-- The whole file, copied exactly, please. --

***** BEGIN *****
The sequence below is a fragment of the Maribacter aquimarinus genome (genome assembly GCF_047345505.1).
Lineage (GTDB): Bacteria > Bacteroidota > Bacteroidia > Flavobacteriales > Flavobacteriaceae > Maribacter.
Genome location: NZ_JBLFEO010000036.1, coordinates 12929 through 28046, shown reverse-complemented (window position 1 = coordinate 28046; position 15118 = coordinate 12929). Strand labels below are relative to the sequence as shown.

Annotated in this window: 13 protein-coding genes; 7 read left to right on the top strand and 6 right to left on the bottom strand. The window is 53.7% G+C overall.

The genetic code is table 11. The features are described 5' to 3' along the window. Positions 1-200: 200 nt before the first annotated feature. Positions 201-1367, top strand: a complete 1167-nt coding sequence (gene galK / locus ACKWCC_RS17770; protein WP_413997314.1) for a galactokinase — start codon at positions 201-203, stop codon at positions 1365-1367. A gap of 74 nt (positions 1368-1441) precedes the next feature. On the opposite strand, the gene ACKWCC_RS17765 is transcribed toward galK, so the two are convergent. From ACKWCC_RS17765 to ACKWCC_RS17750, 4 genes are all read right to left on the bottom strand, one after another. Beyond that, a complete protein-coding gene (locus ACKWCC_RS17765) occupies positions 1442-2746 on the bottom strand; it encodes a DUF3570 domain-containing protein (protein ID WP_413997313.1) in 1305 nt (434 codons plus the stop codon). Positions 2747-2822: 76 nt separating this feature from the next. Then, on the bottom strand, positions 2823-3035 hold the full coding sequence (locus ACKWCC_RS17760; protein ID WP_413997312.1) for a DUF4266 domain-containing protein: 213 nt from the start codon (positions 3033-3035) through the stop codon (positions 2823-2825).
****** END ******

The sequence below is a fragment of the Maribacter aquimarinus genome (genome assembly GCF_047345505.1).
Lineage (GTDB): Bacteria > Bacteroidota > Bacteroidia > Flavobacteriales > Flavobacteriaceae > Maribacter.
Genome location: NZ_JBLFEO010000036.1, coordinates 12929 through 28046, shown reverse-complemented (window position 1 = coordinate 28046; position 15118 = coordinate 12929). Strand labels below are relative to the sequence as shown.

Annotated in this window: 13 protein-coding genes; 7 read left to right on the top strand and 6 right to left on the bottom strand. The window is 53.7% G+C overall.

The genetic code is table 11. The features are described 5' to 3' along the window. Positions 1-200: 200 nt before the first annotated feature. Positions 201-1367, top strand: a complete 1167-nt coding sequence (gene galK / locus ACKWCC_RS17770; protein WP_413997314.1) for a galactokinase — start codon at positions 201-203, stop codon at positions 1365-1367. A gap of 74 nt (positions 1368-1441) precedes the next feature. On the opposite strand, the gene ACKWCC_RS17765 is transcribed toward galK, so the two are convergent. From ACKWCC_RS17765 to ACKWCC_RS17750, 4 genes are all read right to left on the bottom strand, one after another. Beyond that, a complete protein-coding gene (locus ACKWCC_RS17765) occupies positions 1442-2746 on the bottom strand; it encodes a DUF3570 domain-containing protein (protein ID WP_413997313.1) in 1305 nt (434 codons plus the stop codon). Positions 2747-2822: 76 nt separating this feature from the next. Then, on the bottom strand, positions 2823-3035 hold the full coding sequence (locus ACKWCC_RS17760; protein ID WP_413997312.1) for a DUF4266 domain-containing protein: 213 nt from the start codon (positions 3033-3035) through the stop codon (positions 2823-2825).